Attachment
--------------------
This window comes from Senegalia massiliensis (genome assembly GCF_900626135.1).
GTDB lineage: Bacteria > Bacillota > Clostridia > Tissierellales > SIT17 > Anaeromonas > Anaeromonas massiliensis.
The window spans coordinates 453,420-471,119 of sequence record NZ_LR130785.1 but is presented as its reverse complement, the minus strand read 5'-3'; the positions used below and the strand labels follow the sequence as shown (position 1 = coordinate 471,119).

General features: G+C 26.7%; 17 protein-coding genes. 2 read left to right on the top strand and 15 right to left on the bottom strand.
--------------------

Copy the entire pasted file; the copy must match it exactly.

This window comes from Senegalia massiliensis (genome assembly GCF_900626135.1).
GTDB lineage: Bacteria > Bacillota > Clostridia > Tissierellales > SIT17 > Anaeromonas > Anaeromonas massiliensis.
The window spans coordinates 453,420-471,119 of sequence record NZ_LR130785.1 but is presented as its reverse complement, the minus strand read 5'-3'; the positions used below and the strand labels follow the sequence as shown (position 1 = coordinate 471,119).

General features: G+C 26.7%; 17 protein-coding genes. 2 read left to right on the top strand and 15 right to left on the bottom strand.